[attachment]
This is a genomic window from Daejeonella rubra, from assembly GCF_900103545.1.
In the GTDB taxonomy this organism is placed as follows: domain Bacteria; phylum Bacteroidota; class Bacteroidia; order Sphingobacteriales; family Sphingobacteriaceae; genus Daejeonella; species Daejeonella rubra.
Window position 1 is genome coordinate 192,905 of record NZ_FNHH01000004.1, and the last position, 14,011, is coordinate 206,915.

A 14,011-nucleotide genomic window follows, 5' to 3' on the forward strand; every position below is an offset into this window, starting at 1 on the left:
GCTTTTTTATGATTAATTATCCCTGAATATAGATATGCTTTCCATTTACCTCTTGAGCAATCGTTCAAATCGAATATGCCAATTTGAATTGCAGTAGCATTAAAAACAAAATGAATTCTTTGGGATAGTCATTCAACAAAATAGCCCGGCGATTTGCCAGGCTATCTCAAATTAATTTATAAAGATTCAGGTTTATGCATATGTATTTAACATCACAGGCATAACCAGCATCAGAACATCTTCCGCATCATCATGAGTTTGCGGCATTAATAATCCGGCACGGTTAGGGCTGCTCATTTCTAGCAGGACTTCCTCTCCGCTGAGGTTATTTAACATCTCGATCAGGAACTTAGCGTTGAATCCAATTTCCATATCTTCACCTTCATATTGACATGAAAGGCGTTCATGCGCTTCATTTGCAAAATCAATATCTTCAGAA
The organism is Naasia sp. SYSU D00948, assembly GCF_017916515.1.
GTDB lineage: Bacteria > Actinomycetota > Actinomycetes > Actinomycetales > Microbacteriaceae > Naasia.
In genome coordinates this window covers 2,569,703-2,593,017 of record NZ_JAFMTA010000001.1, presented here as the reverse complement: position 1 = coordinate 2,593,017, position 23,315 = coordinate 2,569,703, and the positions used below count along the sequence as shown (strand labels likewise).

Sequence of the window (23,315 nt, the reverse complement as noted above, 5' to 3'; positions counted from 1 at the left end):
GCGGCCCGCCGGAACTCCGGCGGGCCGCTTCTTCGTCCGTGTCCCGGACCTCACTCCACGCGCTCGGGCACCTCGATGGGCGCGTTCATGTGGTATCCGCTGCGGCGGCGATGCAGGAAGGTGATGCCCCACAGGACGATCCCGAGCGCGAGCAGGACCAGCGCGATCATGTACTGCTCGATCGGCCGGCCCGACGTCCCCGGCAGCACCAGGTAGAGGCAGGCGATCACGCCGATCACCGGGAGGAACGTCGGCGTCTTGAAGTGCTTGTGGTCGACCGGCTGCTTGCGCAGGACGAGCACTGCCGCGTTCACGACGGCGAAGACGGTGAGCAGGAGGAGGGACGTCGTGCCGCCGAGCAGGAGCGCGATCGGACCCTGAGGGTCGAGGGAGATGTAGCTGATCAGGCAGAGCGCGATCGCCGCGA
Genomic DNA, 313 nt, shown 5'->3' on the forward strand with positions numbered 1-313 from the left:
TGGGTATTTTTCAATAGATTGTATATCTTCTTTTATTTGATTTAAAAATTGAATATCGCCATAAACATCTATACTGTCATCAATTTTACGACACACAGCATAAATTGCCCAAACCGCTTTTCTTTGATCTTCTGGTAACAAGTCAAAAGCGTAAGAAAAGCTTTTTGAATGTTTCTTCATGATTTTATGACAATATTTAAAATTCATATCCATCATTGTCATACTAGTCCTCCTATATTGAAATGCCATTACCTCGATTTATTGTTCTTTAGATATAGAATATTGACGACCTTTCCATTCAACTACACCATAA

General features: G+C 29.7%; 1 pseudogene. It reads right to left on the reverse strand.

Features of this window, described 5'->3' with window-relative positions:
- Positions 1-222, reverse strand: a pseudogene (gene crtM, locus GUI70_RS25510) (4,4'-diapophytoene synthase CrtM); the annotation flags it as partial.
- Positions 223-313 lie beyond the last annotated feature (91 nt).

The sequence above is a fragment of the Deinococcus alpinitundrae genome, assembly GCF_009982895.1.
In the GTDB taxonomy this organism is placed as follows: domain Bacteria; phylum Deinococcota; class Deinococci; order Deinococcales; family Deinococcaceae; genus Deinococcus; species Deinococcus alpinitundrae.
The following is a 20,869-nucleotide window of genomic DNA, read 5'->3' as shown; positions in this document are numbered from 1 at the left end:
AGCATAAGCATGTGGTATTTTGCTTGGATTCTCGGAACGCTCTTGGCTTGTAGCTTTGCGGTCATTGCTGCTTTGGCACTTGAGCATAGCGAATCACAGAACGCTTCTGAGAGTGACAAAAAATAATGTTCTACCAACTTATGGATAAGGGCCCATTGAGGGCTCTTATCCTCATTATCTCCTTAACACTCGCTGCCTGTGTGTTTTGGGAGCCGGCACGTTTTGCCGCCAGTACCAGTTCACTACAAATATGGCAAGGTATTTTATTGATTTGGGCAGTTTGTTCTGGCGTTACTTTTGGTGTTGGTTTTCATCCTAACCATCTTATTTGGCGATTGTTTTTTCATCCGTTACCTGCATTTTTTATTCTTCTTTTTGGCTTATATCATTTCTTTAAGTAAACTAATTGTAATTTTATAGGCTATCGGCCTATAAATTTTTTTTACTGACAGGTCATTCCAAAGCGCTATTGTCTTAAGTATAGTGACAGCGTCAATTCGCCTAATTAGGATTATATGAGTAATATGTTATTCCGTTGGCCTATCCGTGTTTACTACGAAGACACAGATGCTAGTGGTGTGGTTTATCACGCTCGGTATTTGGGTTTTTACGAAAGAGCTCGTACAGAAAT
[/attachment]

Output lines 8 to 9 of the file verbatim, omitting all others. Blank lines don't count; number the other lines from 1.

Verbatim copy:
In genome coordinates this window covers 2,569,703-2,593,017 of record NZ_JAFMTA010000001.1, presented here as the reverse complement: position 1 = coordinate 2,593,017, position 23,315 = coordinate 2,569,703, and the positions used below count along the sequence as shown (strand labels likewise).

Sequence of the window (23,315 nt, the reverse complement as noted above, 5' to 3'; positions counted from 1 at the left end):